Disturbing heart scans have revealed the damage regular drinking can inflict on the organ. Evidence already exists to show that consuming too much alcohol boosts your risk of developing an irregular heartbeat.
And now scientists have found two glasses of wine a day is enough to damage the electrical signals which control the organ’s rhythm.
Researchers have now released images showing the difference between the hearts of non-drinkers and those who consume ‘moderate’ amounts.
The amount of booze someone drinks is an ‘important risk factor’ for atrial fibrillation – an irregular heartbeat, the Australian experts say.
The condition raises the risk of having a stroke or heart failure, meaning drinking habits could signpost future heart problems.
The scans, produced by scientists at Alfred Hospital in Melbourne, show how well electricity travels through the atrium – where blood enters the heart.
All of the 75 volunteers who had scans taken were known to have atrial fibrillation. They were split into three categories, depending on how much they drunk.
Electrical signals are vital to the function of the heart because, controlled by nodes linked to the nervous system, they tell it when to contract and relax.
A healthy heart needs the signals to flow freely and regularly through undamaged tissue.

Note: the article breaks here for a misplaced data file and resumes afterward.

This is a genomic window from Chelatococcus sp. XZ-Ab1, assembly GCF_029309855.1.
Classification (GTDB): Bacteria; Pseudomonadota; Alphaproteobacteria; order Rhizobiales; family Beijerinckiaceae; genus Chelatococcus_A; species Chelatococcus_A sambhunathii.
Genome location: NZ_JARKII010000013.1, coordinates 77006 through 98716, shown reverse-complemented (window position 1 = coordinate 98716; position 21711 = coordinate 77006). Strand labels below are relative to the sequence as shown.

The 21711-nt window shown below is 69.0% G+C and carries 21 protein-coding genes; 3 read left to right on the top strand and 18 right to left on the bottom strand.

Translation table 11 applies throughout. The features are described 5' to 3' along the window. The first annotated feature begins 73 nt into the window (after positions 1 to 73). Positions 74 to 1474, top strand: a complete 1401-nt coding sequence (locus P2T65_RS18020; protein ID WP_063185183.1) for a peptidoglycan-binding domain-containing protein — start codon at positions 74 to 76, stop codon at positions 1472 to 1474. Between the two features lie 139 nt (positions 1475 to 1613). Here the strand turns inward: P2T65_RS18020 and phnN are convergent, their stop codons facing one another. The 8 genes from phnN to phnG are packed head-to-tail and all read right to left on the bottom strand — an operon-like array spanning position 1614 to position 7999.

Hearts which are scarred, from drinking and other unhealthy habits, are less able to conduct the signal and therefore more likely to be out of time.
The scans show a non-drinker’s heart as entirely pink, which represents healthy tissue through which full-strength electric signals can flow.
Whereas the heart of what the scientists called a ‘moderate drinker’ has large patches of scarring shown in green, where electrical signals are weaker.
Even the ‘mild’ drinker, someone who has up to eight drinks in a week, has patches of tissue damage, though the scientists said it would not be a concerning amount.
The scans also showed how the hearts of drinkers conduct less electricity because of the build-up of scarring.
Lead researcher Dr Peter Kistler said, “Regular moderate alcohol consumption, but not mild consumption, is an important risk factor for atrial fibrillation associated with lower atrial voltage and conduction slowing.”
Kistler added, “These electrical and structural changes may explain the propensity to atrial fibrillation in regular drinkers.”
He further said, “It is an important reminder for doctors who are caring for patients with atrial fibrillation to ask about alcohol consumption and provide appropriate counselling in those who over-indulge.’
Past studies of more than 800,000 people have discovered alcohol increases a person’s risk of developing an irregular heartbeat.
However, there has been a lack of studies explaining exactly how alcohol can affect electrical currents.
The new study, published in the journal HeartRhythm, offers an explanation and opens the door to further research.
Source: Daily Mail